In her review of Leonardo Boff’s “Liberation Theology and the Institutional Church” (May 5), Marianne Sawicki says that the Vatican objected to Boff comparing “sacramental worship to means of production that polarizes the clergy and laity into two conflicting classes” and adds that “the comparison limps because (God’s) grace is not a material thing.” But however limping that comparison, Boff’s position is not “provincial” or peculiar to Brazilian culture, as Sawicki suggests. In “Stamp Out Sacramental Tyranny,” an article in this month’s (May, 1985) U.S. Catholic, Fr. Andrew Greeley discusses the subject, noting that “the clergy still enjoy lording their power over the laity.”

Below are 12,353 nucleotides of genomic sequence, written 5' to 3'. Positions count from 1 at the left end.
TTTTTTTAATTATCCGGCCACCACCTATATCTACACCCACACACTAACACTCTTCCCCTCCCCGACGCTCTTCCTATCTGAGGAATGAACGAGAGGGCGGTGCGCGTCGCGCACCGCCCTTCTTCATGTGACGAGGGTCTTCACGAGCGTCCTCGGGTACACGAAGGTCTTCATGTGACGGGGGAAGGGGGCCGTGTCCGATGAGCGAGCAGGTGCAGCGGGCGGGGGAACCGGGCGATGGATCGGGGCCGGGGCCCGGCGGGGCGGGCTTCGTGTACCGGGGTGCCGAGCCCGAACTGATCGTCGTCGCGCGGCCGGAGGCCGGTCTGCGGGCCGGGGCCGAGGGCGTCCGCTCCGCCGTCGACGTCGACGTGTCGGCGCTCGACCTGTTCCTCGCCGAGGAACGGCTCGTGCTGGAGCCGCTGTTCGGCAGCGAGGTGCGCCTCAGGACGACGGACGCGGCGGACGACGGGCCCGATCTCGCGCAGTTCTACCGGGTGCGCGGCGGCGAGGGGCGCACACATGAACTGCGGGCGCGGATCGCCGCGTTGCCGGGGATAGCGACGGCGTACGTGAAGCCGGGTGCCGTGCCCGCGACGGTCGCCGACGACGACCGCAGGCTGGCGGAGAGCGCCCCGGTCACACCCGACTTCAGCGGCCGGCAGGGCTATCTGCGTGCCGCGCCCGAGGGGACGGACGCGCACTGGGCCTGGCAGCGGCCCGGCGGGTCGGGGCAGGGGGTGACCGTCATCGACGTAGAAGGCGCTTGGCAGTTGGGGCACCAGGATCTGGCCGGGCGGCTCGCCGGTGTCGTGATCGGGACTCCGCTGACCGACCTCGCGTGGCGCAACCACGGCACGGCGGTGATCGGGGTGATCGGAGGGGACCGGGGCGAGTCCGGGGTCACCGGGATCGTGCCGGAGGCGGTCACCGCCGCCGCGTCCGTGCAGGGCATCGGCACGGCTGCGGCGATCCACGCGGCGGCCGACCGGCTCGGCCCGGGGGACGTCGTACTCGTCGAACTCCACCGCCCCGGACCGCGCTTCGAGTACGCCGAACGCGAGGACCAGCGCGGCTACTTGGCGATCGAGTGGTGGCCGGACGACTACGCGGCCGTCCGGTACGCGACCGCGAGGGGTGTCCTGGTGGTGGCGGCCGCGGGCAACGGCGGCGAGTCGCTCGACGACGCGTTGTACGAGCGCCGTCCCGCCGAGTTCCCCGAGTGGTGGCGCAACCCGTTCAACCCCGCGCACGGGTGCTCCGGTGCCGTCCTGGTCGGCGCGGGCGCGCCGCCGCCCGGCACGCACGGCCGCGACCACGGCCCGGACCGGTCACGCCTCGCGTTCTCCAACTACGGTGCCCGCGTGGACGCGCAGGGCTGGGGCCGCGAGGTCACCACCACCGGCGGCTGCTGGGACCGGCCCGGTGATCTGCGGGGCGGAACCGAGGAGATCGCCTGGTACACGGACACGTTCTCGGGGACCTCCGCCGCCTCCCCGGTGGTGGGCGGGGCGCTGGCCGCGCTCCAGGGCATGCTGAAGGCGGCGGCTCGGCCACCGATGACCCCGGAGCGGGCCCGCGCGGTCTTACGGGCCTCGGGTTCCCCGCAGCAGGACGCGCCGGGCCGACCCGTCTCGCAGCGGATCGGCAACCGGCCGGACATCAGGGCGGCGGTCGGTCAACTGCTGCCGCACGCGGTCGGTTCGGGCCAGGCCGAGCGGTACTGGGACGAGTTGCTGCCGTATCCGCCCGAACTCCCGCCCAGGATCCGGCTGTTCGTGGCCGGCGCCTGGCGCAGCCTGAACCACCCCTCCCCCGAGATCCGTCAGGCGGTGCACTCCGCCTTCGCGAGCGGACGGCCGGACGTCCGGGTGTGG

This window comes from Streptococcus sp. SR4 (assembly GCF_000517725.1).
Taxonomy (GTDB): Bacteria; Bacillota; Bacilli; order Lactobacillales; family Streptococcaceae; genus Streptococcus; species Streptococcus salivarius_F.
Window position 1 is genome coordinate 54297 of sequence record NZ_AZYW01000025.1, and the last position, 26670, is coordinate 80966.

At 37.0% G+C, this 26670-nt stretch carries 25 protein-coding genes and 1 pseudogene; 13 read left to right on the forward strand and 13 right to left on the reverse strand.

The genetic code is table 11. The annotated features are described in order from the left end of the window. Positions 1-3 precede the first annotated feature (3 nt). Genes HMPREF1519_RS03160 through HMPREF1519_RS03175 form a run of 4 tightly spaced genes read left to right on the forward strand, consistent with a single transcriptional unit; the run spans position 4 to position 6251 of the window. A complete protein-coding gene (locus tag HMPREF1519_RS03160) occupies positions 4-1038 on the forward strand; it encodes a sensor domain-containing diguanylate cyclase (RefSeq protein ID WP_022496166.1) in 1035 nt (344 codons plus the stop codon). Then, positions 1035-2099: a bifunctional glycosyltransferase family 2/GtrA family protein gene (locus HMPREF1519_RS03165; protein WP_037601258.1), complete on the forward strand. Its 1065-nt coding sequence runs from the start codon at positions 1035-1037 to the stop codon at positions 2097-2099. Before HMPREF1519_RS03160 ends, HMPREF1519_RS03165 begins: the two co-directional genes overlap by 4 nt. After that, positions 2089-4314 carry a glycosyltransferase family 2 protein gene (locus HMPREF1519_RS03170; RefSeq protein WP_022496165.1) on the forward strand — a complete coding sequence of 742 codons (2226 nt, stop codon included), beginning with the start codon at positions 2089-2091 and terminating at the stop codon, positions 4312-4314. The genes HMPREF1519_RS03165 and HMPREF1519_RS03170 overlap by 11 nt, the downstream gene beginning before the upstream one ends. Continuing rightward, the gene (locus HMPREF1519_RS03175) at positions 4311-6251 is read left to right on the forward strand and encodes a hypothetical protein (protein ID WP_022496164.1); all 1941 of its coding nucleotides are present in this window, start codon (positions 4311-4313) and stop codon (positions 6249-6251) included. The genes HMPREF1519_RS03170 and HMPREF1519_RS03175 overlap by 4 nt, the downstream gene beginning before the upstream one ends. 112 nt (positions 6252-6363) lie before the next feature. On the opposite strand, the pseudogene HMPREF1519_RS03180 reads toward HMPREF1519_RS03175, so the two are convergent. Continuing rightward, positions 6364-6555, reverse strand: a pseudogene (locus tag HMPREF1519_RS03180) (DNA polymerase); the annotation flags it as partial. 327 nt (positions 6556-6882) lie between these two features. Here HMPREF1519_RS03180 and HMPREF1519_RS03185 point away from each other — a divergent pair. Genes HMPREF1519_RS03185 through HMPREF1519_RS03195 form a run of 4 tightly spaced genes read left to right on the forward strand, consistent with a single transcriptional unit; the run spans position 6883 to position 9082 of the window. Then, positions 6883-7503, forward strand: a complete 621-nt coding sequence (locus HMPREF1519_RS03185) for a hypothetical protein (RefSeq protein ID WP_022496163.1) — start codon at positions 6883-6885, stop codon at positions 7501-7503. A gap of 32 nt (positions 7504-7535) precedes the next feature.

The essential point is that in the Catholic Church the priestly caste claims that within the Church it controls the grace of God, which Catholics believe necessary for salvation. This control is exercised chiefly through the sacraments and the regulations affecting their administration. Thus, unless a Catholic is in danger of sudden death, he may not be absolved of sin unless he confesses to a priest. In Catholic theology, a bride and groom minister the sacrament of matrimony to each other, but under normal circumstances, their union would be considered sinful unless a priest had witnessed and blessed the ceremony. Nowadays, the Catholic clergy will not bless a marriage or even administer baptism--considered the most necessary of sacraments--except under prescribed conditions. Much more could be said of this subject, but this is enough to indicate that Boff has a point even if his comparison limps.